The Journal of Family & Reproductive Health (JFRH) is the quarterly official journal of Vali–e–Asr Reproductive Health Research Center. This journal features fulllength, peerreviewed papers reporting original research, clinical case histories, review articles, as well as opinions and debates on topical issues. Papers published cover the scientific and medical aspects of reproductive physiology and pathology including genetics, endocrinology, andrology, embryology, gynecologic urology, fetomaternal medicine, oncology, infectious disease, public health, nutrition, surgery, menopause, family planning, infertility, psychiatry–psychology, demographic modeling, perinatalogy–neonatolgy ethics and social issues, and pharmacotherapy. A high scientific and editorial standard is maintained throughout the journal along with a regular rate of publication.
Controversial Screening for Thyroid Dysfunction in Preconception and Pregnancy: An Evidence-Based Review
Objective: To evaluate the recommendations on the most adequate screening method (universal or selective) for thyroid dysfunction. Although thyroid dysfunction is a common disorder in fertile women and untreated cases may have negative maternal, fetal and neonatal outcomes, its screening in preconception and early pregnancy is controversial.
Materials and methods: An evidence-based review was conducted to identify publications since 2017 of American Thyroid Association (ATA) guidelines, according to the following Population, Intervention, Comparison, Outcomes and Study (PICOS): women in preconception or pregnancy without thyroid disease who underwent universal or selective screening for thyroid dysfunction. Study selection obeyed the PRISMA criteria.
Results: We included 15 of 325 publications. The 2017 ATA guidelines recommend selective screening in both preconception and pregnancy. The only two reviews on preconception recommended universal screening. For pregnancy, nine articles suggested universal screening, while a prospective study advocated selective screening. The main benefits advocated for universal screening were easy and low-cost tests; absence of missed diagnosis; safe and inexpensive treatment and its potential in preventing negative outcomes. Iodine deficiency is a decisive indication, but it was not evaluated in all clinical studies. Screening harms and knowledge gaps were the main arguments against universal screening. There are very few cost-effectiveness studies.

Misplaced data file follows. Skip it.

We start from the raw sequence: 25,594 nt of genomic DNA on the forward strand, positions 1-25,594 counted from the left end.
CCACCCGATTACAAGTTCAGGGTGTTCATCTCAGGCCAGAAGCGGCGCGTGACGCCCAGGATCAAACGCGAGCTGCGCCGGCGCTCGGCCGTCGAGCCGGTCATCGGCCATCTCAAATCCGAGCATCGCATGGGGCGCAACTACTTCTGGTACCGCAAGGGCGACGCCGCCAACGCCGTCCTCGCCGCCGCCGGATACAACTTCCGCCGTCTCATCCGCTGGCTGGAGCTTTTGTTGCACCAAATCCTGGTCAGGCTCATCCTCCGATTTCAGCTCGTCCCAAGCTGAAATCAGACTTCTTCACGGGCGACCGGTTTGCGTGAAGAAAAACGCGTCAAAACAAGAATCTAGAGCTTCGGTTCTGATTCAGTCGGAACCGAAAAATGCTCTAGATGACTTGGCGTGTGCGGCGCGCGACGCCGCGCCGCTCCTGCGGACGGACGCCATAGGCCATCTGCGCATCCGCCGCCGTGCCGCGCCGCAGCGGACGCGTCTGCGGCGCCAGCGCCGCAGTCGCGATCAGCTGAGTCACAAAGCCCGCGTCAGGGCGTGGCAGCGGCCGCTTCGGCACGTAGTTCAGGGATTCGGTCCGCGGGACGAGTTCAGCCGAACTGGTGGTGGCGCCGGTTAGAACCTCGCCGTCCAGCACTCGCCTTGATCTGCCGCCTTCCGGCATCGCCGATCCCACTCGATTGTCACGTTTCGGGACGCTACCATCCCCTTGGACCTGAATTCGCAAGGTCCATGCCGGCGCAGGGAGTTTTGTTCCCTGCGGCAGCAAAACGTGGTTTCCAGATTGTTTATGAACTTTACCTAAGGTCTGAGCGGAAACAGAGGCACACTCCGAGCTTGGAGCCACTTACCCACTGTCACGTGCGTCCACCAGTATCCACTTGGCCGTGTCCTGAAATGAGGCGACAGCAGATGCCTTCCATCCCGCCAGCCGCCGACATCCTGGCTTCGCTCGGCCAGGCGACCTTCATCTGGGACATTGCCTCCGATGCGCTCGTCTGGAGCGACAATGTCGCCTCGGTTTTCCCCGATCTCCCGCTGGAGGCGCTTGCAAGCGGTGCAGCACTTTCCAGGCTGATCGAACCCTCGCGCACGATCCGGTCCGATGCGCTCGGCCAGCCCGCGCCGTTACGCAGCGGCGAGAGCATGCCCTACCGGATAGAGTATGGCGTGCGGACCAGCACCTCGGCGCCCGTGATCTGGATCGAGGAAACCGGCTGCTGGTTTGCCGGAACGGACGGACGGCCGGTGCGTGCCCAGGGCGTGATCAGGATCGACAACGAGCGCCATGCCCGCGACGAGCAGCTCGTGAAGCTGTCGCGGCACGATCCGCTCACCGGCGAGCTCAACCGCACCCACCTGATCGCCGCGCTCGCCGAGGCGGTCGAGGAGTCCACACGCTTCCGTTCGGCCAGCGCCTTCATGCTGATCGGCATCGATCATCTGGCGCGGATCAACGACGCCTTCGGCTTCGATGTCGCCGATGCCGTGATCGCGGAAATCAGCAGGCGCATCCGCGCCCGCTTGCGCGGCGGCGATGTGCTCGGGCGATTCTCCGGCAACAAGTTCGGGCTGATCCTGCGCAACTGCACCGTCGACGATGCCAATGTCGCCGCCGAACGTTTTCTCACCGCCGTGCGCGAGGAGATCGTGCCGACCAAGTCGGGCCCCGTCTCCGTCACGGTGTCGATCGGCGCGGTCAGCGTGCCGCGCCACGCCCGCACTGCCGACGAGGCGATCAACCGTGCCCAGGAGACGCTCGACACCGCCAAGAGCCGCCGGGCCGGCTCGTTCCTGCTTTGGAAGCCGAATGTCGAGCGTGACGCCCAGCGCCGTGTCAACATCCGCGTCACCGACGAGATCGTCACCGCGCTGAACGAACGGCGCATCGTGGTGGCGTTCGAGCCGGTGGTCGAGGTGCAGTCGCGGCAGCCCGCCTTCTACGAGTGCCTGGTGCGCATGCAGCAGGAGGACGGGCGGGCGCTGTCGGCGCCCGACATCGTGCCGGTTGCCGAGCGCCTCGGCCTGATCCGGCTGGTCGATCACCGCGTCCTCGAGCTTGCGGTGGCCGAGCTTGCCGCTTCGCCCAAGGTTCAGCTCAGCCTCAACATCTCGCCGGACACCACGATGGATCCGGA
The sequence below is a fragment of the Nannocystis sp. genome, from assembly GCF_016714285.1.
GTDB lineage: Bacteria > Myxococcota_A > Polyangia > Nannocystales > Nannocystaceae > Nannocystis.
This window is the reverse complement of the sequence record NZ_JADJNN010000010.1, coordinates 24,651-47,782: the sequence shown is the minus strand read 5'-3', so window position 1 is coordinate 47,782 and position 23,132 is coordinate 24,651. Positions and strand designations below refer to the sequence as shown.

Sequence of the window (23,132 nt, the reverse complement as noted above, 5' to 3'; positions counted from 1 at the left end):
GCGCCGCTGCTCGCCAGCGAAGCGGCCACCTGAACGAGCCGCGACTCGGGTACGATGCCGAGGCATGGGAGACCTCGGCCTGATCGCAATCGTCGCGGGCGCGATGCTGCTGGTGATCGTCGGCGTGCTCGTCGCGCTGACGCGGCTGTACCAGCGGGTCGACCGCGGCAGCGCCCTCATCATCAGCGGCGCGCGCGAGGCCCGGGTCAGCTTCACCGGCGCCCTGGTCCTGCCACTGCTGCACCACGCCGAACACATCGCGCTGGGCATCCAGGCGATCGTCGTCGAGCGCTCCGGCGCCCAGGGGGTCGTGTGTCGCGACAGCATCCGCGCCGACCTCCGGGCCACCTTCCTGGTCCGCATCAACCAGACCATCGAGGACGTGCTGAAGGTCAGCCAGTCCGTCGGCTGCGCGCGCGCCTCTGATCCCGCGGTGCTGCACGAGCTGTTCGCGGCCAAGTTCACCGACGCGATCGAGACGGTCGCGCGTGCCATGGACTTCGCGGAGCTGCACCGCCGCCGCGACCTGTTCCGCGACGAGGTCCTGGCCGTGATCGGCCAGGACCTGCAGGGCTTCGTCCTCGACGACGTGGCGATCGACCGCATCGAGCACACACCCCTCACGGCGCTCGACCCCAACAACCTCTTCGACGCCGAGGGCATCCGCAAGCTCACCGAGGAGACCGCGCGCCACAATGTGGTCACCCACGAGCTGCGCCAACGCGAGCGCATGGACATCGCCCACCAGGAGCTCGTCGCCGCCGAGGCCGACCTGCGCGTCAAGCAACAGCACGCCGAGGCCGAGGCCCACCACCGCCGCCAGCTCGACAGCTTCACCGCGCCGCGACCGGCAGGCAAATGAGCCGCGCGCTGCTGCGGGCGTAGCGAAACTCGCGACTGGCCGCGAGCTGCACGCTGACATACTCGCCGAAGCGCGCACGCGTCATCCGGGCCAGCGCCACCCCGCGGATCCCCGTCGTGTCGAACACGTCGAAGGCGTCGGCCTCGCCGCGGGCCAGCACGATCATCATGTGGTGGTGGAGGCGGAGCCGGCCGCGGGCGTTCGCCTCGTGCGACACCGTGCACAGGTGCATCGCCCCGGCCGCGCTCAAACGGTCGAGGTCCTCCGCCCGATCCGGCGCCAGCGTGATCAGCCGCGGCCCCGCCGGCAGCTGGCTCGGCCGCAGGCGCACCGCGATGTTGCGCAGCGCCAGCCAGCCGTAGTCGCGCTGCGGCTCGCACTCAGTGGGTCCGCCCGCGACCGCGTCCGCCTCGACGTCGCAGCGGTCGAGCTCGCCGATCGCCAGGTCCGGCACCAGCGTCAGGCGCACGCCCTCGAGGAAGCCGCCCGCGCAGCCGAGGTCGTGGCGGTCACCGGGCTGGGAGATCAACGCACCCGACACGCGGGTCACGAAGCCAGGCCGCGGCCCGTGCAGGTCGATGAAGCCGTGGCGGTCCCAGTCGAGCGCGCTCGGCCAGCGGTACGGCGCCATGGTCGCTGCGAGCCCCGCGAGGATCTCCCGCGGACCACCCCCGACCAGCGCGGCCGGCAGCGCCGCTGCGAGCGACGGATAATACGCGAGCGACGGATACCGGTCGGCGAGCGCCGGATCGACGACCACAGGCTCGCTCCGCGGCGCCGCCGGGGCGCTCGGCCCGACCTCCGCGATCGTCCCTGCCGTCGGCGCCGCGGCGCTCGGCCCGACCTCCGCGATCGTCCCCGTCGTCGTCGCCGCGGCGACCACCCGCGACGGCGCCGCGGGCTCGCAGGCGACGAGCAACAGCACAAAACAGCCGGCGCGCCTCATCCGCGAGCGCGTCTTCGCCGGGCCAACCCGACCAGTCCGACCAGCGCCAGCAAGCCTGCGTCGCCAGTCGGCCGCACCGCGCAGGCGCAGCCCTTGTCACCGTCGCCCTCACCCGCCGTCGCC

Conclusion: We recommend universal screening for thyroid dysfunction in early pregnancy, which is a distinct point of view from 2017 ATA guidelines (weak recommendation, low-quality evidence). It is not possible to make a formal recommendation for preconception (insufficient evidence). We strongly suggest an individualized analysis by each country.
Factors Influencing Pregnant Women’s Use of Patient Decision Aids and Decision Making on Prenatal Screening: A Qualitative Study
Objective: We aimed to identify factors influencing pregnant women’s use of patient decision aids (PtDA) and decision making on prenatal screening.